Shooting Macro Pt. 2 — BACK 2 BEARSICS!
Anyway, this essay on photography technique just got one section longer, and this is the second part of three! (The previous post is here).
Continuing along on our macro/selective focus tutorial I wanted to back up before we go forward to make sure the basics are solid before the I talk about the tricky stuff. Here are a couple of rudimentary suggestions for all photographers shooting small dioramas/objects. Even if you know all of this (I assume most people do, but I was just going over my own process for shooting those hentai origami shots from the first post) this will be a good refresher.
-1) It is vital to use the lowest possible ISO when working with out-of-focus areas - usually around 100 ISO on modern digital cameras - because with the lowest ISO your camera will render those subtle soft areas in a more beautiful manner. Also, soft fields of tone (as well as shadows) are some of the image-areas most susceptible to ugly and distracting digital noise, so using higher ISOs will disproportionally affect macro images. [Also, you are shooting in RAW, in Adobe 1998 color space, at the maximum image size right? If you're not, go change that right now and come back!]
Here are some examples. Make sure to click the images to full size to really take a look at how the soft, out of focus areas are annihilated by noise in the ISO 3200 images even though the "focused" areas still look okay (these two examples are shot on a tripod btw).
Full Size f/4 @ ISO 100
Detail of f/4 @ ISO 100
Full Size f/4 @ ISO 3200
Detail of f/4 @ ISO 3200
-2) Shooting on a solid tripod is essential when shooting small objects up close. Camera shake and minor changes in focus can much more easily ruin a shot of a tiny object in a studio than a shot of a mountain in the distance at noon. The relationship of the slightest motion of the camera to the subject is exponentially worse working in macro. So get a good tripod, a good tripod head and lock the camera down tight! I usually find the angle I want with the camera off of the tripod, compose my shot, then set my camera on the tripod and replicate the shot I found. Spend around $200 to get a nice tripod and head combination (I recommend the 055 Manfrotto legs. For macro photography, I don't really know about a head, but I use a basic ball head and love it.) It sounds like a lot of money, but you will thank yourself! Even under heavy use, they last at least a decade, make your images look better and reduce your stress!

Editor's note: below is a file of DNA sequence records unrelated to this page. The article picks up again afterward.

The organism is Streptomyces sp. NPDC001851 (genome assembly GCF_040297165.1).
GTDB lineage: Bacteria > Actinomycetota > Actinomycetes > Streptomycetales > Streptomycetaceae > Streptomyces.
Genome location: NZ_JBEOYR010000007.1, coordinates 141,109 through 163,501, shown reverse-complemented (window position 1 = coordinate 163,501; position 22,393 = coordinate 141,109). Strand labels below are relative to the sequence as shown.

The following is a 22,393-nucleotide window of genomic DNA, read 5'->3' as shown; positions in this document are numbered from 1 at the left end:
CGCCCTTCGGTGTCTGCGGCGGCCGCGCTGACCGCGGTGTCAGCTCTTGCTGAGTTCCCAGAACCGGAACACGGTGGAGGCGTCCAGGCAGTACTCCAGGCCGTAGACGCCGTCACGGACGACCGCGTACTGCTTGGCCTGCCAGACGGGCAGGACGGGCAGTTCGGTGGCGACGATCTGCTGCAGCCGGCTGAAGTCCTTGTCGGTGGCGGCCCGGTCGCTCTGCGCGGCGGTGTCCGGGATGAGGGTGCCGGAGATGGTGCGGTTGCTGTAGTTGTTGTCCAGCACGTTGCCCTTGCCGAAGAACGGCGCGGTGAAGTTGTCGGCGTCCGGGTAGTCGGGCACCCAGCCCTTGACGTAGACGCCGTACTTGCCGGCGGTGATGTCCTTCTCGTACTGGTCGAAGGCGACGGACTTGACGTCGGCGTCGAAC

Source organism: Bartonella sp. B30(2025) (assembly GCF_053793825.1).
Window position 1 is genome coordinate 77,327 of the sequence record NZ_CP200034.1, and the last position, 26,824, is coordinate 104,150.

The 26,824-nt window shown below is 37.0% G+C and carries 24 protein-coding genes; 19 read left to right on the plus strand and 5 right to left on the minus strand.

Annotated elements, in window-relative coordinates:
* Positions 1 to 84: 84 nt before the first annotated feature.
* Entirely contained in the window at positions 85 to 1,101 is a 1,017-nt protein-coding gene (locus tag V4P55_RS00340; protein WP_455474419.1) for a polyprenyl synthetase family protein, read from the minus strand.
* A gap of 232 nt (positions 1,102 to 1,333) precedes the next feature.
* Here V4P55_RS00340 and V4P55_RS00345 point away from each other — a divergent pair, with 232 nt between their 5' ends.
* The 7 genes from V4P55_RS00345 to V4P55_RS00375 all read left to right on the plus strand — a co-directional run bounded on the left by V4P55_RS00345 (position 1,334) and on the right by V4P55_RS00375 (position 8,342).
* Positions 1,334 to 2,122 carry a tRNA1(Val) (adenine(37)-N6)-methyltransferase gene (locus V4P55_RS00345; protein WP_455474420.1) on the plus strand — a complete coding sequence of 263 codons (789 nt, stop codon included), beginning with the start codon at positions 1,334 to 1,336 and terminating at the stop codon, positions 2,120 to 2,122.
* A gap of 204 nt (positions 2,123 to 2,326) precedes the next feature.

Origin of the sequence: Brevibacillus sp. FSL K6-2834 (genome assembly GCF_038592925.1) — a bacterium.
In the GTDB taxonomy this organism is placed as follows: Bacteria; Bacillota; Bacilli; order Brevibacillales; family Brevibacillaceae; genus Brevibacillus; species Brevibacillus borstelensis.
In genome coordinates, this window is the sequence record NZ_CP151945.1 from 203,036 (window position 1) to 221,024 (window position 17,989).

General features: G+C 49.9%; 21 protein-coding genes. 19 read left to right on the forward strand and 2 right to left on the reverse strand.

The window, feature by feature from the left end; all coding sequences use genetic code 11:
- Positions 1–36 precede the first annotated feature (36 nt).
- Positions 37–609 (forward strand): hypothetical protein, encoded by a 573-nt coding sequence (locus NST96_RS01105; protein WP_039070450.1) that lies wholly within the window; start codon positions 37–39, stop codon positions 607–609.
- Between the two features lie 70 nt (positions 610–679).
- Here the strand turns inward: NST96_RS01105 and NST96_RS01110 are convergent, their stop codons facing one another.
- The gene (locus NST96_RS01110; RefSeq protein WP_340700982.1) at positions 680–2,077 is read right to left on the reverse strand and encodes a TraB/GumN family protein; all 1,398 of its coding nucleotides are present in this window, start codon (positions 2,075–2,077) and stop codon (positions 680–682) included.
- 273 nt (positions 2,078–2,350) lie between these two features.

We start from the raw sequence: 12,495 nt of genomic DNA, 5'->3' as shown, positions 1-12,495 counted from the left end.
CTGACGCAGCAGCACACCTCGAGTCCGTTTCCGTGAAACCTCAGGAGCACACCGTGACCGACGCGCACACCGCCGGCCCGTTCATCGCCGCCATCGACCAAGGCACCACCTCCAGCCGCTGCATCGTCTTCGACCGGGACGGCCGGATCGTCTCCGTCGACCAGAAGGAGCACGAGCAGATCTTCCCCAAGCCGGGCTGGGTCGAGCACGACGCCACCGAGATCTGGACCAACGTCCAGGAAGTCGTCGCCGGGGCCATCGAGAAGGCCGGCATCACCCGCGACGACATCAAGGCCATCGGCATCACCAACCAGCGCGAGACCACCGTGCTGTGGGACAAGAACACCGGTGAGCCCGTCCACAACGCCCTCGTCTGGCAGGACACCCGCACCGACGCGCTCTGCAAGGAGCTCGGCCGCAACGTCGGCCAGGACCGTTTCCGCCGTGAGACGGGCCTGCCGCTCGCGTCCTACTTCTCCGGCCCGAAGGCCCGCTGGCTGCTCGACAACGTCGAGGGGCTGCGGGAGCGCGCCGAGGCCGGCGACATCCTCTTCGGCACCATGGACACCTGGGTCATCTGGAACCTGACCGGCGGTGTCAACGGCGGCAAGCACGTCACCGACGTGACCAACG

-3) Even with your camera on a stable tripod you still have to use a cable release or if you don't have one, use the auto timer! Even if you are as nimble as a ninja, and your tripod is so burly that it would get mistaken for a construction crane, pushing on the camera to release the shutter will cause shake (even the motion of the mirror and shutter can cause shake!). This is doubly important with selective focus because you are trying to exaggerate the disparity of the small part in focus with the larger area out of focus, and if that in focus part isn't sharp because of camera-shake caused by you pushing the button, it reduces the impact of the selective focus! I use the built-in 2-second auto timer all the time for working with product photography. You set the shot up, push the button, remove your hand from the camera and tripod, and voila, no more accidentally blurry images!
Here are a couple of examples of points -2 and -3. Again, click them to make them larger and really look at how the hand-held image never gets anywhere near as sharp as the one that is locked on the tripod (and additionally using the auto timer).
Hand Held, f/4, 1/8 shutter, ISO 100
Hand Held Detail, f/4 1/8 shutter, ISO 100
Tripod + Timer, f/4 1/8 shutter, ISO 100
Tripod + Timer Detail, f/4, 1/8 shutter, ISO 100
-4) Okay, I realized as I was writing that some folks might be like "But ERRRRrrooonnnnn, I don't use a full-sized tripod because otherwise how could I get low enough to shoot such tiny things blah blah blah." Here's a couple photos of my
ghetto standard set-up for shooting small objects that will expand the angles you can shoot from. You want your set/objects at the very front of a normal table or desk. Your tripod/camera just in front of that on the floor. The table should be away from a wall so you can get all around it. The reason you shoot like this is that you can actually shoot a much more diverse set of angeles - even from below, which no matter how small your flexi-tripod is, you can get! (image) Also, this gives you the most ability to position lights. You can set them above, behind, and all around on the table and from any position from the front very easily.
Normal Setup (Not ictured, the death metal bugging my neighbors).
Note the lights now above and below, as well as how the tripod/camera is actually below the table looking up!
-5) If you are working on shots like Shing's Marlowe, which are small objects staged in a studio, it is usually worth your time to download the images to you computer and preview them as large as possible durring the shooting session. Because of how minute changes can affect such small objects and how tiny shifts in focus can change a shot, if you have your camera locked down on a tripod, you can pop the card out, download it, look at it on your large monitor in Aperture or what-not, go "Oh! That area is too dark, and the focus is like .1 inches behind the object, and I need a little more depth of field…" Pop the card back in, make the changes and shoot another frame or two. Repeat until perfect all without squinting at a tiny LCD screen. You're not doing any "Decisive Moment" work, so use that control and time to your advantage!